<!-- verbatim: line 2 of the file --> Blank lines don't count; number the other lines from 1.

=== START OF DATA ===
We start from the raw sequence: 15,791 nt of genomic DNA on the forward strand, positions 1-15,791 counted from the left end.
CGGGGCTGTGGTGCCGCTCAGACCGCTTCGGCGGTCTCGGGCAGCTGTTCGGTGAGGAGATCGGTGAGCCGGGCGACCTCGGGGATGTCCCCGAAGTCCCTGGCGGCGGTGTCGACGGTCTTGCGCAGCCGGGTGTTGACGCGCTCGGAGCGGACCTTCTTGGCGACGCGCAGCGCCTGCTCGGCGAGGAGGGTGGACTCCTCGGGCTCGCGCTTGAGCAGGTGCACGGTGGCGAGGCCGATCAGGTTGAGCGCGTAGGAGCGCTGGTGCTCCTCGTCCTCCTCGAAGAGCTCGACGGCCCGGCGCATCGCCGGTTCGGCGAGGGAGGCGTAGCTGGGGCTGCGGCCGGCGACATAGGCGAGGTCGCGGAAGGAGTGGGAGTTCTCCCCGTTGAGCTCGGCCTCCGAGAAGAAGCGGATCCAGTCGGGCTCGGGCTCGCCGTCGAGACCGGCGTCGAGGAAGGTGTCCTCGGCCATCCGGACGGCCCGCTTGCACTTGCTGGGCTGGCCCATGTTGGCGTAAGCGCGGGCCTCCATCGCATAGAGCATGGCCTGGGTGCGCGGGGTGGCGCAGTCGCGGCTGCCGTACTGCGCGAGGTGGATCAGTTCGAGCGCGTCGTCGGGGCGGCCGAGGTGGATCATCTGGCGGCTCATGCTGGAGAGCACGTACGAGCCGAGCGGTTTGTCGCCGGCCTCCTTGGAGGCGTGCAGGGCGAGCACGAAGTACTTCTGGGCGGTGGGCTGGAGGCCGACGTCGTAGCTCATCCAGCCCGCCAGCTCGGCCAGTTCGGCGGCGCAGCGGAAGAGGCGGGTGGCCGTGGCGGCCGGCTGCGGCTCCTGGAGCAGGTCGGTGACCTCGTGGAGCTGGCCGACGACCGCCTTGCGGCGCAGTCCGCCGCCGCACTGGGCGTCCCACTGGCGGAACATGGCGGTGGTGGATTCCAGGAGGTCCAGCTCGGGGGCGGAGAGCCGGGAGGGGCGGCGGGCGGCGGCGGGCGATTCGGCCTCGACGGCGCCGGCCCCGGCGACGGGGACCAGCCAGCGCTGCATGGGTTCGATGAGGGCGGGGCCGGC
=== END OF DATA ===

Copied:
CGGGGCTGTGGTGCCGCTCAGACCGCTTCGGCGGTCTCGGGCAGCTGTTCGGTGAGGAGATCGGTGAGCCGGGCGACCTCGGGGATGTCCCCGAAGTCCCTGGCGGCGGTGTCGACGGTCTTGCGCAGCCGGGTGTTGACGCGCTCGGAGCGGACCTTCTTGGCGACGCGCAGCGCCTGCTCGGCGAGGAGGGTGGACTCCTCGGGCTCGCGCTTGAGCAGGTGCACGGTGGCGAGGCCGATCAGGTTGAGCGCGTAGGAGCGCTGGTGCTCCTCGTCCTCCTCGAAGAGCTCGACGGCCCGGCGCATCGCCGGTTCGGCGAGGGAGGCGTAGCTGGGGCTGCGGCCGGCGACATAGGCGAGGTCGCGGAAGGAGTGGGAGTTCTCCCCGTTGAGCTCGGCCTCCGAGAAGAAGCGGATCCAGTCGGGCTCGGGCTCGCCGTCGAGACCGGCGTCGAGGAAGGTGTCCTCGGCCATCCGGACGGCCCGCTTGCACTTGCTGGGCTGGCCCATGTTGGCGTAAGCGCGGGCCTCCATCGCATAGAGCATGGCCTGGGTGCGCGGGGTGGCGCAGTCGCGGCTGCCGTACTGCGCGAGGTGGATCAGTTCGAGCGCGTCGTCGGGGCGGCCGAGGTGGATCATCTGGCGGCTCATGCTGGAGAGCACGTACGAGCCGAGCGGTTTGTCGCCGGCCTCCTTGGAGGCGTGCAGGGCGAGCACGAAGTACTTCTGGGCGGTGGGCTGGAGGCCGACGTCGTAGCTCATCCAGCCCGCCAGCTCGGCCAGTTCGGCGGCGCAGCGGAAGAGGCGGGTGGCCGTGGCGGCCGGCTGCGGCTCCTGGAGCAGGTCGGTGACCTCGTGGAGCTGGCCGACGACCGCCTTGCGGCGCAGTCCGCCGCCGCACTGGGCGTCCCACTGGCGGAACATGGCGGTGGTGGATTCCAGGAGGTCCAGCTCGGGGGCGGAGAGCCGGGAGGGGCGGCGGGCGGCGGCGGGCGATTCGGCCTCGACGGCGCCGGCCCCGGCGACGGGGACCAGCCAGCGCTGCATGGGTTCGATGAGGGCGGGGCCGGC